Figure 1: Illustration of the skip-gram and continuous bag-of-words (CBOW) architectures.

2.2 Negative Sampling

For large vocabularies, it is inefficient to compute the full softmax function in Eq. (2). To tackle this problem, Word2Vec utilizes negative sampling to distinguish the real output word from noise words,

(3)

where , and is the so-called noise distribution, representing the probability for a word to be sampled as a noise word. The smoothed unigram distribution used in Word2Vec is expressed as,

(4)

where is the frequency of word .

2.3 Sub-sampling

Sub-sampling is a process in Word2Vec for randomly deleting the most frequent words during training, since they are usually stop words with less information than infrequent ones. During sub-sampling, the probability that a word should be kept is defined as,

(5)

where is the normalized word frequency of , and is called the sub-sampling rate typically between and . The process does not delete infrequent words.

3 Related Work

Unigram. A noise distribution is recommended to be close to the distribution of the real data in noise contrastive estimation (NCE) (Gutmann and Hyvärinen, 2010). Such guidance finds its earliest application for training language models by Mnih and Teh (2012)

, demonstrating that the unigram distribution works better than a uniform distribution. This choice is also adopted in some other work 

(Mnih and Kavukcuoglu, 2013; Vaswani et al., 2013; Xiao and Guo, 2013; Baltescu and Blunsom, 2014). However, the performance of models is limited due to the inadequate training of infrequent words (Chen et al., 2015; Labeau and Allauzen, 2017).

Smoothed Unigram. The smoothed unigram distribution in Word2Vec (Mikolov et al., 2013b) solves this problem because it gives more chances for infrequent words to be sampled. However, the required power rate is decided empirically, and may need adjustment for different scenarios (Bojanowski et al., 2016; Ai et al., 2016). Labeau and Allauzen (2017) even propose to use a bigram distribution after studying the power rate, but it is infeasible for large corpora. Besides, the smoothed unigram distribution also changes the lexical structure of infrequent words, which could be a reason for the limited quality of word vectors.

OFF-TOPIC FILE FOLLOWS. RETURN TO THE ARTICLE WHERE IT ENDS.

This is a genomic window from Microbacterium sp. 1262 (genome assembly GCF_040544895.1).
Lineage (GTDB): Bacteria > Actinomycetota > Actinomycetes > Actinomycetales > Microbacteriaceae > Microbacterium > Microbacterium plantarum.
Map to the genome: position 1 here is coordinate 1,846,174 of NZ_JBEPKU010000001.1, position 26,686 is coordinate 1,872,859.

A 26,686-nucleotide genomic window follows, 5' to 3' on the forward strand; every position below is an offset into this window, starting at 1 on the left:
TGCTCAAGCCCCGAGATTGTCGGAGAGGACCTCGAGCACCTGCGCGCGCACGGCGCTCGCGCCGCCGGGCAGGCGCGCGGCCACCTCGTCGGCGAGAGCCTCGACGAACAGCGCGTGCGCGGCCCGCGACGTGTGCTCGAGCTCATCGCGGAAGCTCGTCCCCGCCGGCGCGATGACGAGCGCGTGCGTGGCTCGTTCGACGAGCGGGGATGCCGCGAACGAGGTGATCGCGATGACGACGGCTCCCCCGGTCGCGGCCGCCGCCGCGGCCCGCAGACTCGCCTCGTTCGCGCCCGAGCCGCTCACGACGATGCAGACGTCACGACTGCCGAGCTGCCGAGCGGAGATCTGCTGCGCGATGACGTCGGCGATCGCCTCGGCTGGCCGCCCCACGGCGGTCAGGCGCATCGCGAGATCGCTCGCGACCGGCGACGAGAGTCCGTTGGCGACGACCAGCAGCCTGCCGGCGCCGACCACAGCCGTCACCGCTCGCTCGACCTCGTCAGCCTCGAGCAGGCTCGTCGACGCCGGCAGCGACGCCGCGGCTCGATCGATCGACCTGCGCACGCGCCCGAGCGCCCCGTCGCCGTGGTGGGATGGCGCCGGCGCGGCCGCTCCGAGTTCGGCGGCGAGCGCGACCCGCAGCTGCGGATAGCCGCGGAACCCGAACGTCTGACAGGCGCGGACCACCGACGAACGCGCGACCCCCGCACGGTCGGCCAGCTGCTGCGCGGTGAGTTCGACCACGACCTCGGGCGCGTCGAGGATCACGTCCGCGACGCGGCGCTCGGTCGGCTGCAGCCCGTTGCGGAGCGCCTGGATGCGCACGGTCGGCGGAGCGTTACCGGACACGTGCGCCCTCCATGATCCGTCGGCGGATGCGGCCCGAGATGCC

4 Sub-sampled Unigram Distribution

We believe a sub-sampled unigram distribution is better for negative sampling since it reduces the amount of frequent words and also maintains the lexical structure of infrequent words. To our best knowledge, we are the first to employ such a noise distribution for negative sampling. Beyond this, we propose a approach to derive the sub-sampling rate that is adaptive to different corpora (Table 1).

4.1 Critical Word

We start our analysis by recalling the probability in Eq. (5) of a word to be kept during sub-sampling. Obviously, we need to choose the sub-sampling rate to decide the noise distribution. Although empirically selecting a sub-sampling rate can result in improvements (Table 3), we aim to derive the sub-sampling rate adaptive to different corpora. To accomplish this, we firstly introduce a concept critical word denoted by , which is the word with . The critical word indicates that words with frequencies lower than it will not be deleted during sub-sampling. It is uniquely decided by the sub-sampling rate. Thus, if we select the critical word with certain properties at first, we are able to obtain a suitable sub-sampling rate in return.

The basic rule for us to select the critical word is to find a word with balanced semantic and syntactic information. We prefer not to delete words with relatively more semantic information. Now, the problem is how to measure these two kinds of information a word possesses.

Figure 2: Illustration of a unigram distribution, the fitting line, and the sub-sampled version.

4.2 Semantics Quantification

In order to quantify the semantic and syntactic information of words, we consider two observations: (1) frequent words are more likely to be function words with more syntactic information; (2) infrequent words are more likely to be content words with more semantic information (Hochmann et al., 2010). Thus, for the -th most frequent word , the quantity of its semantic and syntactic information and , can be described as,

(6)

where and are monotonically increasing functions of the ranking and the frequency , respectively. One can tell that the functions capture the properties of the observations.

On the other hand, we require that the total quantity of semantic and syntactic information, denoted by is fixed for all words, i.e.,